What is Bullying?
Most children have been teased by a sibling or friend at some point. And it’s usually not harmful when done in a playful, friendly, and mutual way, and both children find it funny. When teasing becomes hurtful, unkind, and constant, it crosses the line into bullying.
Bullying is when someone repeatedly and on purpose says or does mean or hurtful things to another person who has a hard time defending himself or herself (Olweus Bullying Prevention Program).
More specifically, “bullying, harassment, or intimidation” means either: violence within a dating relationship, or any intentionally written, electronic act (an act committed through the use of cellular telephone, computer, pager, personal communication device, or other electronic communication device), verbal, graphic, or physical act that a student or group of students exhibit more than once, toward another student (s) and the behavior both:
- Causes mental or physical harm to the other student(s);
- Is sufficiently severe, persistent, or pervasive that it creates an intimidating, threatening, or abusive educational environment for the other student(s).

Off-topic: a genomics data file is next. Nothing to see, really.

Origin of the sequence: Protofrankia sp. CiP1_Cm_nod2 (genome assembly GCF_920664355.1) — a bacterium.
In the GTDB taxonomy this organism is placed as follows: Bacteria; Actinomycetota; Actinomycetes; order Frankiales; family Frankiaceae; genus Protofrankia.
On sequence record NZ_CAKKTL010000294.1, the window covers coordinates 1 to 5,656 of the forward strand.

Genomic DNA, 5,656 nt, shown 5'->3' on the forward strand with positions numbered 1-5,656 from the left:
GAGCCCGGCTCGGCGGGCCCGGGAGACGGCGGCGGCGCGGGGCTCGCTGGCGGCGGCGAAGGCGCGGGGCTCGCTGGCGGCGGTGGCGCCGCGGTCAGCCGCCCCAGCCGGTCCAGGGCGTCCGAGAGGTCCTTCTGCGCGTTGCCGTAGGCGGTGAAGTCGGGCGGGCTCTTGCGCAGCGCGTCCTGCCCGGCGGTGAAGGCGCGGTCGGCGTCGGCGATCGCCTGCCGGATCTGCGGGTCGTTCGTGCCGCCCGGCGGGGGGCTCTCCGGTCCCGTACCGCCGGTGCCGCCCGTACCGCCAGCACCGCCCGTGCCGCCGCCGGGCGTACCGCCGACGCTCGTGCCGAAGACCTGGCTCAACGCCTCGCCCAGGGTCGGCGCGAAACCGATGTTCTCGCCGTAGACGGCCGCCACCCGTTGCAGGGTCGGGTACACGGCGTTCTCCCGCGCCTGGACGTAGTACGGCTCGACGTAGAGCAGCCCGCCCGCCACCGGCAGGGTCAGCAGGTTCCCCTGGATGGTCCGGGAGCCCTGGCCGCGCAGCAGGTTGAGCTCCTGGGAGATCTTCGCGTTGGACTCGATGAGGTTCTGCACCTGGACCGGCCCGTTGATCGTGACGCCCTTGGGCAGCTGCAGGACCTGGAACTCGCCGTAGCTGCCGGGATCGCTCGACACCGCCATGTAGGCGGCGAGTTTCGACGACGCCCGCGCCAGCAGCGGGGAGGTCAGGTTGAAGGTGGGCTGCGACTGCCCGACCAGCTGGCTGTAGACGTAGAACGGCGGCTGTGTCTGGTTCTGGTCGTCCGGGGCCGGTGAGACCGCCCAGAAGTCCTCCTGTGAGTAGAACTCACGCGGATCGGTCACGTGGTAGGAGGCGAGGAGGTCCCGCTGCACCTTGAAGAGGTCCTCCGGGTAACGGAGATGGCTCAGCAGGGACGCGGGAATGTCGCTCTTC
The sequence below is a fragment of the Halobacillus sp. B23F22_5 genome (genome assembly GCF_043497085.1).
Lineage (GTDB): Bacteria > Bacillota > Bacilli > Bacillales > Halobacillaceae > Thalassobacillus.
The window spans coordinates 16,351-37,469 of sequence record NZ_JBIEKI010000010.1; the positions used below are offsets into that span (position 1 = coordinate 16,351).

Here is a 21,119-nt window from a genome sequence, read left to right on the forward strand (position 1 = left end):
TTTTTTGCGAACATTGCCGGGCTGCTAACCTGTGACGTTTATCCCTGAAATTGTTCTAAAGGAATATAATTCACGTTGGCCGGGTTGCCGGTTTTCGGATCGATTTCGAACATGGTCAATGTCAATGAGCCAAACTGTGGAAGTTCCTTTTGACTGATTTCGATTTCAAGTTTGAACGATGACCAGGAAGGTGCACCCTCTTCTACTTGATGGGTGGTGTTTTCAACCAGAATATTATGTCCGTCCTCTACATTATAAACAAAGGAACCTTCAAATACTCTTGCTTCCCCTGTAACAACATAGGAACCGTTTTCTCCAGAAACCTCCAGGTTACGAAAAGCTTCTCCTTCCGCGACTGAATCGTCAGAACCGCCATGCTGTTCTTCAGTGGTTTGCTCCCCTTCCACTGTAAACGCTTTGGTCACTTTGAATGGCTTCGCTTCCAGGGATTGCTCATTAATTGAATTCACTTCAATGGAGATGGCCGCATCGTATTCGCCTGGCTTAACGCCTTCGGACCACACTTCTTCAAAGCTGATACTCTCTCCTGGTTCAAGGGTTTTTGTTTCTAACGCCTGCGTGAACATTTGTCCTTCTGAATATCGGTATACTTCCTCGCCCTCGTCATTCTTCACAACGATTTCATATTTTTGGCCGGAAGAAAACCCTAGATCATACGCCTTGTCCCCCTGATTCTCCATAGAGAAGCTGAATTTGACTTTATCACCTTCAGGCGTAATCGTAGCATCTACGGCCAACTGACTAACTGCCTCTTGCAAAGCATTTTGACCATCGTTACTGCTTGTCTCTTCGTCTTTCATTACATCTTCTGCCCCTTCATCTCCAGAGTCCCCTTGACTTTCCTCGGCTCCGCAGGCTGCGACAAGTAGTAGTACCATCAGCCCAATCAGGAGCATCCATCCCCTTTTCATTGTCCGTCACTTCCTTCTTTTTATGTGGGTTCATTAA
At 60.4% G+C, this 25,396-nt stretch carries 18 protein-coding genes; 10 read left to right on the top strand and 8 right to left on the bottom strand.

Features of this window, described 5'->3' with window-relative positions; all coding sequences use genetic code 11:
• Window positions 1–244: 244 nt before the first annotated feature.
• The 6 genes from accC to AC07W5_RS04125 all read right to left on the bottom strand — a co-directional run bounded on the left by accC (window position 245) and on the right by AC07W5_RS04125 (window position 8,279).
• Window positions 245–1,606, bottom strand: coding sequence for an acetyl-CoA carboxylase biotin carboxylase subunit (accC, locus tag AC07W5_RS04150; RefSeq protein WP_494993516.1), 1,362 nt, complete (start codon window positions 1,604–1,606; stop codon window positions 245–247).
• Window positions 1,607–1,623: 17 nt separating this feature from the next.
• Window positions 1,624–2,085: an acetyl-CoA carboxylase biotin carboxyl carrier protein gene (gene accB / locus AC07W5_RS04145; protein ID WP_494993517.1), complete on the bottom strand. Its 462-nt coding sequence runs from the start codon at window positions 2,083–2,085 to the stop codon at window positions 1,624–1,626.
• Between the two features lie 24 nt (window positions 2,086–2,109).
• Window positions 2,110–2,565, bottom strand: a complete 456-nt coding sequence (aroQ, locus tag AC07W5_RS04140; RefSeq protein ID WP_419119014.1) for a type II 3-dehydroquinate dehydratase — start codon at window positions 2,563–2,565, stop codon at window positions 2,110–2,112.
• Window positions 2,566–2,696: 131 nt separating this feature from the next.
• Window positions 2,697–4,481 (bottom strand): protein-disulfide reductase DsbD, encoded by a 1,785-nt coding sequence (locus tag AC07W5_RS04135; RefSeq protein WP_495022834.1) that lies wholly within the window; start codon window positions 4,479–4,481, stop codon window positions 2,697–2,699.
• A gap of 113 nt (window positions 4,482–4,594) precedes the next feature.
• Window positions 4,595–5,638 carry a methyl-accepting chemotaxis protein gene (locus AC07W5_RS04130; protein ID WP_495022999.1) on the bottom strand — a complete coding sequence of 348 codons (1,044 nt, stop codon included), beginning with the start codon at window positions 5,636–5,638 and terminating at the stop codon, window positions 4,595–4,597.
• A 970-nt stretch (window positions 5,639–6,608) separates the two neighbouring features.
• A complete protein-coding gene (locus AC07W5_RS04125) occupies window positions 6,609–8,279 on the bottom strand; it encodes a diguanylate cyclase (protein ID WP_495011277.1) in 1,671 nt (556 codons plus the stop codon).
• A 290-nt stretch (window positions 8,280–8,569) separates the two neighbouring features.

- “Bullying, harassment, or intimidation” includes, but is not limited to, conduct that is based on a student’s actual or perceived race, color, national origin, sex, disability, sexual orientation, gender identity or expression, religion or any other distinguishing characteristics that may be defined by the district or state educational agency. This also includes association with a person or group with one or more of the above-mentioned characteristics, whether actual or perceived.
Bullying involves an imbalance of power. In a bullying situation, the student who is exposed to negative actions has difficulty defending themselves and is somewhat helpless against the student who is bullying. The student may actually be physically or emotionally weaker than the other student, or may perceive that they are physically or emotionally weaker (source: Olweus Bullying Prevention Program).